Day 113: “I Want You (She’s So Heavy)”

When was it recorded?  Feb. 22-23, April 18 & 20, and August 8-11, 1969

When was it first released, and on which album?  Sept. 26, 1969 on “Abbey Road”

Who wrote it?  Lennon

Have I heard this song before?  Hell yes

What my research dug up:

As with most of John’s later output, “I Want You (She’s So Heavy)” is about Yoko Ono. (I think I’ve written that exact sentence somewhere else on this blog, but I don’t remember the exact entry.) Quoth the Beatles Bible, the song “contains some of John Lennon’s simplest lyrics since the days of ‘Love Me Do.’ A direct outpouring of his all-consuming love for Yoko Ono, the song contains just 14 different words.”

“A reviewer wrote of ‘She’s So Heavy:’ ‘He seems to have lost his talent for lyrics, it’s so simple and boring.’ ‘She’s So Heavy’ was about Yoko. When it gets down to it, like she said, when you’re drowning you don’t say ‘I would be incredibly pleased if someone would have the foresight to notice me drowning and come and help me,’ you just scream.” — John Lennon (Rolling Stone)

The Beatles Bible continues, “The obsessiveness of the lyrics is reflected in the repetitiveness of the music. The song contains the same phrases played over a number of rhythmic, tempo and time signature variations. Perhaps the sheer otherness of ‘I Want You’ explains why it was so well-liked [sic] by all members of The Beatles.” Alan Pollack highlights the “separateness” of elements in the ‘verse’ and ‘refrain’ sections.

  1. Meter — 4/4 squared off jazzy back beat in the verses compared with slow cranking ternary 6/8 for the rest.
  2. Arrangement — Ensemble texture with lead vocal for the verses, compared with focus on a bassline ostinato and accompanied by slow guitar arpeggios (and cascaded backing vocals in the “refrain”) for the rest.
  3. Perspective of the lyrics — The verses directly address the love object while the refrain’s reference her in the third person.

Quoth Pollack, “It’s not quite a medley, rather more like two separate songs cinematically cross cut with each other.”

Remember the weird E7♭9 chord I mentioned yesterday in “I Want to Tell You?” It pops up here at the line, “It’s driving me mad.” I thought that was interesting.

The Beatles originally played “I Want You” during the Get Back sessions (on Jan. 29, 1969, to be specific). Originally just “I Want You,” it was one of the first tracks they began work on for “Abbey Road” (and one of the last tracks to be completed). I’ll attempt to break down the recording process.

  • Feb. 22 = 35 takes of the basic rhythm track + John’s lead vocals are recorded
  • Feb. 23 = The previous day’s takes are edited into one “composite” track
  • Apr. 18 = John and George overdub more guitar parts
  • Apr. 20 = My man Billy Preston adds a keyboard part and Ringo adds conga drums
  • Aug. 8 = John adds a synthesizer part + white noise and Ringo adds more drums (This is also the day the infamous picture for the “Abbey Road” album cover was shot.)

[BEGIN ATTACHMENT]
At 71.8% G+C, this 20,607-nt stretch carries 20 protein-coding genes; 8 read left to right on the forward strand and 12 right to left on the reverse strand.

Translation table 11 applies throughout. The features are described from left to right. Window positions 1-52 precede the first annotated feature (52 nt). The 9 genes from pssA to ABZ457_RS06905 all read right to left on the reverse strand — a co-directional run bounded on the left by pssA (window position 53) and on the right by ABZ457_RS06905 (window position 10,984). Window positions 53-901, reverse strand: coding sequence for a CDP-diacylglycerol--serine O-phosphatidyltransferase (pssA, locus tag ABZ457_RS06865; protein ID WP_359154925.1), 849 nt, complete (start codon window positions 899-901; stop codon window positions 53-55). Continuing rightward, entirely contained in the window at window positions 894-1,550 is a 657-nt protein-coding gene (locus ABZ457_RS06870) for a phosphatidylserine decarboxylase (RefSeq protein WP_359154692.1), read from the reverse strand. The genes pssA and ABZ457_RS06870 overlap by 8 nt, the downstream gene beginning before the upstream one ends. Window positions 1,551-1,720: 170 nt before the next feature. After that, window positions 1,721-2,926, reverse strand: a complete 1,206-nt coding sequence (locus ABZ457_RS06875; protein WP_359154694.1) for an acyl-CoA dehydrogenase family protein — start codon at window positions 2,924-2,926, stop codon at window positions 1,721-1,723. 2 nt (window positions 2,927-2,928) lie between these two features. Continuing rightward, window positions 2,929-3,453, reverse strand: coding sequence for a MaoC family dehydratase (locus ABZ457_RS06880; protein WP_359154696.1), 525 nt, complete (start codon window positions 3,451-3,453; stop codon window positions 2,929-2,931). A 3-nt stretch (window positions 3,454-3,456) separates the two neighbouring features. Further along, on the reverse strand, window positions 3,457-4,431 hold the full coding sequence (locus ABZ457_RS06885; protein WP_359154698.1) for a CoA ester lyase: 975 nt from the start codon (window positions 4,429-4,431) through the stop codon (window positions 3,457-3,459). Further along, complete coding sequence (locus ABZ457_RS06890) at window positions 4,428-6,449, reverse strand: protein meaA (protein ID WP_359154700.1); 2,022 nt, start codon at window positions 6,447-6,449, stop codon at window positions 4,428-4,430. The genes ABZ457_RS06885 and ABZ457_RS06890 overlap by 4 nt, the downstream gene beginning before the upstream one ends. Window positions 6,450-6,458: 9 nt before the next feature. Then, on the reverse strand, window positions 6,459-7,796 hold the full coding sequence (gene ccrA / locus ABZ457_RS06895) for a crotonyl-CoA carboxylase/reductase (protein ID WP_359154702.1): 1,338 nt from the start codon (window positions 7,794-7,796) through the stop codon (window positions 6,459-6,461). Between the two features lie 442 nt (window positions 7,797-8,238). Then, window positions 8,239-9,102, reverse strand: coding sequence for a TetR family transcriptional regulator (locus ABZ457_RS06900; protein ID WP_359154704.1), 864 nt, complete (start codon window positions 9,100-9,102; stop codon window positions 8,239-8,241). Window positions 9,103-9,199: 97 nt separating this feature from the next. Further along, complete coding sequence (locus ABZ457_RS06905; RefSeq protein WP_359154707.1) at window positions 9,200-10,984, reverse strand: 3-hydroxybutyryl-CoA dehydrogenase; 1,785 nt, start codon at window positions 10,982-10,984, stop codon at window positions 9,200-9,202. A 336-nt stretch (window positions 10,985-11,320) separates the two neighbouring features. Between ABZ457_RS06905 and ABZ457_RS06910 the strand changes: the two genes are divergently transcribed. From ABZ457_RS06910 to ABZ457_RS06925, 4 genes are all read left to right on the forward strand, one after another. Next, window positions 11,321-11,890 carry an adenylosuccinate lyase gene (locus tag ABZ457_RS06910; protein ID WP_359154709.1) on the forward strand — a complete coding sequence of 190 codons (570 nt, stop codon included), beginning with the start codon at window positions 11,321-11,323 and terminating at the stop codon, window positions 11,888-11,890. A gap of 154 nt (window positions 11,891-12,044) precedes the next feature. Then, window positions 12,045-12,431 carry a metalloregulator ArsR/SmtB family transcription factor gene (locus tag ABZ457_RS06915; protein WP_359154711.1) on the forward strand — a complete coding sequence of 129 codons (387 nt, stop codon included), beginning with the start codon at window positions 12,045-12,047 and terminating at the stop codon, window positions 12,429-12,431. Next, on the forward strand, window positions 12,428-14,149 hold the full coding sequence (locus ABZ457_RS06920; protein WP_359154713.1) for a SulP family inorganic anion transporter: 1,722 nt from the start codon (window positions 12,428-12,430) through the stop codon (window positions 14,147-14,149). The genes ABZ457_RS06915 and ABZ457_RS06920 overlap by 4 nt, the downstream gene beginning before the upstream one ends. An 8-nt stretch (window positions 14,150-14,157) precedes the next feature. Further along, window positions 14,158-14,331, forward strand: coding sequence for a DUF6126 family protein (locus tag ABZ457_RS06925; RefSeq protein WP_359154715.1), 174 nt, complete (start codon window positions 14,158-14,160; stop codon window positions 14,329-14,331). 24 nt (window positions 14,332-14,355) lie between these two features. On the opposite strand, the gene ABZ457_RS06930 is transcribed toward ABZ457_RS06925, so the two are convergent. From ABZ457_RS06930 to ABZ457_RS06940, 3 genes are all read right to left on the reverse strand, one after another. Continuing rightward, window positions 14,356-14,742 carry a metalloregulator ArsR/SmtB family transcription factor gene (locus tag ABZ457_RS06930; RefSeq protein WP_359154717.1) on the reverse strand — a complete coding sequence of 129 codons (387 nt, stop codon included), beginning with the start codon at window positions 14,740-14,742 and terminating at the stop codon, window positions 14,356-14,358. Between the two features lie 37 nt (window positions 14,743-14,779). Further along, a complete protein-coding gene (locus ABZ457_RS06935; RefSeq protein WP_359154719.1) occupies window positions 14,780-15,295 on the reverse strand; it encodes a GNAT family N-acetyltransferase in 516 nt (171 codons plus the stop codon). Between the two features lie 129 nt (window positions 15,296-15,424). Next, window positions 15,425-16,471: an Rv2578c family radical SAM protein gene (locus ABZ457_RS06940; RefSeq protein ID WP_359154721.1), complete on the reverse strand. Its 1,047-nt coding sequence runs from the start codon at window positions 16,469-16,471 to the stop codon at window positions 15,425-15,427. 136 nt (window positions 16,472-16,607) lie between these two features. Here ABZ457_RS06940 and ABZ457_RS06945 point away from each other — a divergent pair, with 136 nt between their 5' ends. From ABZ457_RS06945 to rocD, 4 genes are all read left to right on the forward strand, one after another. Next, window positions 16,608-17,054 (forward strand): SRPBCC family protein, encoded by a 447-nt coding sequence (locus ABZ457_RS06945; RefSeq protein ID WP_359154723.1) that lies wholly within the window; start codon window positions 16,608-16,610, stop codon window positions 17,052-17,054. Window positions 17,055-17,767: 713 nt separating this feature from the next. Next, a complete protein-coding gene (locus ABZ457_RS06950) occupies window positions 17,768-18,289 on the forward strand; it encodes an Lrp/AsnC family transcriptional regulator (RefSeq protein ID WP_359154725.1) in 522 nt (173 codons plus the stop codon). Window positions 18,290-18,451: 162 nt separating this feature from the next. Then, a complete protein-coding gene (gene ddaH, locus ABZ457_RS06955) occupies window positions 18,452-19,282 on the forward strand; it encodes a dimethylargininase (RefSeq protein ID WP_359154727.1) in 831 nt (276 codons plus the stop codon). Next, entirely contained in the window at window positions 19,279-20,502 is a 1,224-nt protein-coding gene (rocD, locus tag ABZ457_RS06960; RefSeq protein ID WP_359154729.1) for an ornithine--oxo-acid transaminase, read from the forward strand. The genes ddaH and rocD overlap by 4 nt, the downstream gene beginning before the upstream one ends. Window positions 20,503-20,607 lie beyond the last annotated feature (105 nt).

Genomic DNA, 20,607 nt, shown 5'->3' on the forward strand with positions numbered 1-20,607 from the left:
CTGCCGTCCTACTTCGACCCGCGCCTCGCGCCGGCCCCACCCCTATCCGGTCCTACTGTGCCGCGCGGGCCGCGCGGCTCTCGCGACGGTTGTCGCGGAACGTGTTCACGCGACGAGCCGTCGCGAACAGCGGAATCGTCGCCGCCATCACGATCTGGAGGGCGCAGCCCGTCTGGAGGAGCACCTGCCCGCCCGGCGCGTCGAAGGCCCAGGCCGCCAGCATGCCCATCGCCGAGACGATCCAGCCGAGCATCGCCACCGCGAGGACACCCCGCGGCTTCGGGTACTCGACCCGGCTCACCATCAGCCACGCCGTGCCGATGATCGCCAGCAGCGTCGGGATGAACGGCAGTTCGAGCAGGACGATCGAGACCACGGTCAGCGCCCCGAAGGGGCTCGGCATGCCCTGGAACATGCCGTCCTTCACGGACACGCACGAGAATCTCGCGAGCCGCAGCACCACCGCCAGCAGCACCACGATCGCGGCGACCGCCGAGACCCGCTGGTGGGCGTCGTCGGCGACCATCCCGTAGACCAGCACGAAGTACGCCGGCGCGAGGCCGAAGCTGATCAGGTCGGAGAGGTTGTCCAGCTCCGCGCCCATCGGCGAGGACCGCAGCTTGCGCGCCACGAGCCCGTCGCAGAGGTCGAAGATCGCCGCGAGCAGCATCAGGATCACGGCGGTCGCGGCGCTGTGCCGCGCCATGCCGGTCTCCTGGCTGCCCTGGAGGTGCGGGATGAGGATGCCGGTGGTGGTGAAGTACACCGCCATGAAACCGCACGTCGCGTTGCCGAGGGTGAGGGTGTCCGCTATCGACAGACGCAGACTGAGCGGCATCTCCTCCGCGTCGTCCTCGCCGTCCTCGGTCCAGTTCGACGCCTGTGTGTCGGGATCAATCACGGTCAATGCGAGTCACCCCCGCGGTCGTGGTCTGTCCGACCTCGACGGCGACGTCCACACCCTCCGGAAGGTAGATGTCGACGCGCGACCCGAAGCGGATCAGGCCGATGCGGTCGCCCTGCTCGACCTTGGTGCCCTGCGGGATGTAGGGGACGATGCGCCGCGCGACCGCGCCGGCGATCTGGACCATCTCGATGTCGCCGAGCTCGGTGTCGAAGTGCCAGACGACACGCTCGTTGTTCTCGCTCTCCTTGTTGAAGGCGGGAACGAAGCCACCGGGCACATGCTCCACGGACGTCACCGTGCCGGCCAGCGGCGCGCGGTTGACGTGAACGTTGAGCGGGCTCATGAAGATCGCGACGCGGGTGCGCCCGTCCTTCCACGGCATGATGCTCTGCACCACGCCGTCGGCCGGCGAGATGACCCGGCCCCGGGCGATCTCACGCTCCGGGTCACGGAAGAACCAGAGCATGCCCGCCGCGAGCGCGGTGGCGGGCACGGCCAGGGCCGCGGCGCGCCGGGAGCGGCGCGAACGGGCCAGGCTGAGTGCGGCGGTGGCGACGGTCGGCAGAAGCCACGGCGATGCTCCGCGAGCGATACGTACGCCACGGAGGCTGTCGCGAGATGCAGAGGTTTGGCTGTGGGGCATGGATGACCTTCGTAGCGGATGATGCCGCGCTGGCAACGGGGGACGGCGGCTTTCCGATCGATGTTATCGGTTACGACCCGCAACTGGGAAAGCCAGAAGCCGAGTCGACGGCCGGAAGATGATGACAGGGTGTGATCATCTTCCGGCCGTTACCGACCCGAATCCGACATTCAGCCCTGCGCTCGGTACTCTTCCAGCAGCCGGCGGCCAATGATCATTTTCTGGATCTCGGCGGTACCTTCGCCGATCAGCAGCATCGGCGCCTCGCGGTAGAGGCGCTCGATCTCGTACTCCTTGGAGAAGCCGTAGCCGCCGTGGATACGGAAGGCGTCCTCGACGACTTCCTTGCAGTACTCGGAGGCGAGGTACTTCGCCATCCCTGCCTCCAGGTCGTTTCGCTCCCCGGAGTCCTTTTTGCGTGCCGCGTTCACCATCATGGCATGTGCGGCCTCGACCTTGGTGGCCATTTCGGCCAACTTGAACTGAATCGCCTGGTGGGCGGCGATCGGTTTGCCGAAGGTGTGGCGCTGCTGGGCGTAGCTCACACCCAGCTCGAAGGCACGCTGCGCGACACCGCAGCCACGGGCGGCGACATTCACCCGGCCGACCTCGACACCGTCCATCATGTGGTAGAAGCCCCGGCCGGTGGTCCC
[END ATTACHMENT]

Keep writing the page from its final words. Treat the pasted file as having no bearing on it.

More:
• Aug. 11 = John, Paul, and George record backing vocals, specifically the lines “She’s so heavy,” and the song finally receives its full title, “I Want You (She’s So Heavy)”
  • Aug. 20 = The final mix of the song is made

Quoth Wikipedia, “The final master lasted 8:04, but Lennon decided on a surprise ending. During the final edit with the guitars, drums and white noise climaxing endlessly, he told recording engineer Geoff Emerick to ‘cut it right there’ at the 7:44 mark, bringing the song (and Side 1 of the Abbey Road album) to an abrupt end.” Pollack, who compared the number to a romance destined to fail, wrote, “The alternative abrupt cutoff works better on the level of less-is-more. In some ways that cutoff more strongly suggests an after hours, offstage moment of crash and burn than any attempt that could have been made to perform it explicitly as part of the album track.”

According to Wikipedia, “The final overdub session for ‘I Want You (She’s So Heavy),’ which included the final mixing and editing, was the last time all four Beatles worked in the studio together.”

Guitar World magazine ranked “I Want You” #34 on their list “The 50 Heaviest Songs Before Black Sabbath,” writing the song might “have inadvertently started doom metal” (Wikipedia). No small feat there.

I have many fond memories of listening to this song for hours on repeat while doing math homework in college.  Seriously — “I Want You (She’s So Heavy)” got me through a lot of less-than scintillating situations.  That’s the power of having the proper soundtrack!  [Aside: Has anyone seen Julie Taymor’s movie “Across the Universe?”  How fucking trippy is the scene set to this song?  I’m not sure I’ll be sleeping tonight… or the rest of this week.]



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